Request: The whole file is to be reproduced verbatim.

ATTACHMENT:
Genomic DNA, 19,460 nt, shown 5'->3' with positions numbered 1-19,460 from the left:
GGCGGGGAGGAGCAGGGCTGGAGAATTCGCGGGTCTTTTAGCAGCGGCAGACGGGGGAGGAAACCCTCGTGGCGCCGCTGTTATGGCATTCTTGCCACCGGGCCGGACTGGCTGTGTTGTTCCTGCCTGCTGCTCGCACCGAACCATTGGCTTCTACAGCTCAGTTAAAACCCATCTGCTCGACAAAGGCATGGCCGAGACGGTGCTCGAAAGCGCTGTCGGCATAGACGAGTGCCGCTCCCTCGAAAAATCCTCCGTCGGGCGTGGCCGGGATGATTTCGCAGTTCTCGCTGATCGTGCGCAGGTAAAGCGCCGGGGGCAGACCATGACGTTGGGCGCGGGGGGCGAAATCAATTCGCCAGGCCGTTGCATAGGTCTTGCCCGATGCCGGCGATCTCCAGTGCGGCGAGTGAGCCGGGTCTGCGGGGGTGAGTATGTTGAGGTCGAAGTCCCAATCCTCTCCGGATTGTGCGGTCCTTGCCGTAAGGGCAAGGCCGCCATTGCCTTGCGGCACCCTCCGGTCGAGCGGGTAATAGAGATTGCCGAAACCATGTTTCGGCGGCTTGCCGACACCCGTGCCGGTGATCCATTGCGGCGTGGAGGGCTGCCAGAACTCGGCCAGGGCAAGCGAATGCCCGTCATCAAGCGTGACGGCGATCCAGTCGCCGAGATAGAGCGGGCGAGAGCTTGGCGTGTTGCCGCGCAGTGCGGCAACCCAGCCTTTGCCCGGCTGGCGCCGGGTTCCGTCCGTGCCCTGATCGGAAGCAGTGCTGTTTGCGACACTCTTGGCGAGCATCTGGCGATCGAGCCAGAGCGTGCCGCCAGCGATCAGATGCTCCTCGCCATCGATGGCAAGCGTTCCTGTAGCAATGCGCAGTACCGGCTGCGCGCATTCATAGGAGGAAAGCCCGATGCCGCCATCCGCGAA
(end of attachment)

Genomic DNA, 19,460 nt, shown 5'->3' with positions numbered 1-19,460 from the left:
GGCGGGGAGGAGCAGGGCTGGAGAATTCGCGGGTCTTTTAGCAGCGGCAGACGGGGGAGGAAACCCTCGTGGCGCCGCTGTTATGGCATTCTTGCCACCGGGCCGGACTGGCTGTGTTGTTCCTGCCTGCTGCTCGCACCGAACCATTGGCTTCTACAGCTCAGTTAAAACCCATCTGCTCGACAAAGGCATGGCCGAGACGGTGCTCGAAAGCGCTGTCGGCATAGACGAGTGCCGCTCCCTCGAAAAATCCTCCGTCGGGCGTGGCCGGGATGATTTCGCAGTTCTCGCTGATCGTGCGCAGGTAAAGCGCCGGGGGCAGACCATGACGTTGGGCGCGGGGGGCGAAATCAATTCGCCAGGCCGTTGCATAGGTCTTGCCCGATGCCGGCGATCTCCAGTGCGGCGAGTGAGCCGGGTCTGCGGGGGTGAGTATGTTGAGGTCGAAGTCCCAATCCTCTCCGGATTGTGCGGTCCTTGCCGTAAGGGCAAGGCCGCCATTGCCTTGCGGCACCCTCCGGTCGAGCGGGTAATAGAGATTGCCGAAACCATGTTTCGGCGGCTTGCCGACACCCGTGCCGGTGATCCATTGCGGCGTGGAGGGCTGCCAGAACTCGGCCAGGGCAAGCGAATGCCCGTCATCAAGCGTGACGGCGATCCAGTCGCCGAGATAGAGCGGGCGAGAGCTTGGCGTGTTGCCGCGCAGTGCGGCAACCCAGCCTTTGCCCGGCTGGCGCCGGGTTCCGTCCGTGCCCTGATCGGAAGCAGTGCTGTTTGCGACACTCTTGGCGAGCATCTGGCGATCGAGCCAGAGCGTGCCGCCAGCGATCAGATGCTCCTCGCCATCGATGGCAAGCGTTCCTGTAGCAATGCGCAGTACCGGCTGCGCGCATTCATAGGAGGAAAGCCCGATGCCGCCATCCGCGAA